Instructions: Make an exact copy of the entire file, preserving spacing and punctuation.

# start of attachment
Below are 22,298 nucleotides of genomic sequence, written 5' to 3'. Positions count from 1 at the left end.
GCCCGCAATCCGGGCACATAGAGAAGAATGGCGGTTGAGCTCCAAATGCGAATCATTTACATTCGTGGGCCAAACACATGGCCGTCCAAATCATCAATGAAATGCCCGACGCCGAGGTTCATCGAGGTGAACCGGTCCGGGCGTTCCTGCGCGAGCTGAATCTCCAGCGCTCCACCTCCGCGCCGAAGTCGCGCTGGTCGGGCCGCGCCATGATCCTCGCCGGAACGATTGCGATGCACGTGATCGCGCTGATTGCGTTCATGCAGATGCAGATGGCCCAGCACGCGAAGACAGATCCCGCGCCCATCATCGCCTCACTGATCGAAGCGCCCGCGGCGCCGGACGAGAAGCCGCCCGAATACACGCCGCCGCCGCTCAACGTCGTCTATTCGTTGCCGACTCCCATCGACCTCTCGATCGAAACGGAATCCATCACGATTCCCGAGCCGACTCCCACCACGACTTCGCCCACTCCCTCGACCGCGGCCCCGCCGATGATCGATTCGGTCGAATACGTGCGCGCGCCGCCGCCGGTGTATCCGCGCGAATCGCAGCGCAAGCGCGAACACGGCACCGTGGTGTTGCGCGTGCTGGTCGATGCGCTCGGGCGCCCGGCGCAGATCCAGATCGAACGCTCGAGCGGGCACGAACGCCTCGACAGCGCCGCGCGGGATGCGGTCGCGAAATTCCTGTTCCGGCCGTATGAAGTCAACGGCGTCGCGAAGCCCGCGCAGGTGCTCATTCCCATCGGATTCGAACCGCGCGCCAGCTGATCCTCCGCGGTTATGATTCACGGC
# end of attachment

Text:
Below are 22,298 nucleotides of genomic sequence, written 5' to 3'. Positions count from 1 at the left end.
GCCCGCAATCCGGGCACATAGAGAAGAATGGCGGTTGAGCTCCAAATGCGAATCATTTACATTCGTGGGCCAAACACATGGCCGTCCAAATCATCAATGAAATGCCCGACGCCGAGGTTCATCGAGGTGAACCGGTCCGGGCGTTCCTGCGCGAGCTGAATCTCCAGCGCTCCACCTCCGCGCCGAAGTCGCGCTGGTCGGGCCGCGCCATGATCCTCGCCGGAACGATTGCGATGCACGTGATCGCGCTGATTGCGTTCATGCAGATGCAGATGGCCCAGCACGCGAAGACAGATCCCGCGCCCATCATCGCCTCACTGATCGAAGCGCCCGCGGCGCCGGACGAGAAGCCGCCCGAATACACGCCGCCGCCGCTCAACGTCGTCTATTCGTTGCCGACTCCCATCGACCTCTCGATCGAAACGGAATCCATCACGATTCCCGAGCCGACTCCCACCACGACTTCGCCCACTCCCTCGACCGCGGCCCCGCCGATGATCGATTCGGTCGAATACGTGCGCGCGCCGCCGCCGGTGTATCCGCGCGAATCGCAGCGCAAGCGCGAACACGGCACCGTGGTGTTGCGCGTGCTGGTCGATGCGCTCGGGCGCCCGGCGCAGATCCAGATCGAACGCTCGAGCGGGCACGAACGCCTCGACAGCGCCGCGCGGGATGCGGTCGCGAAATTCCTGTTCCGGCCGTATGAAGTCAACGGCGTCGCGAAGCCCGCGCAGGTGCTCATTCCCATCGGATTCGAACCGCGCGCCAGCTGATCCTCCGCGGTTATGATTCACGGC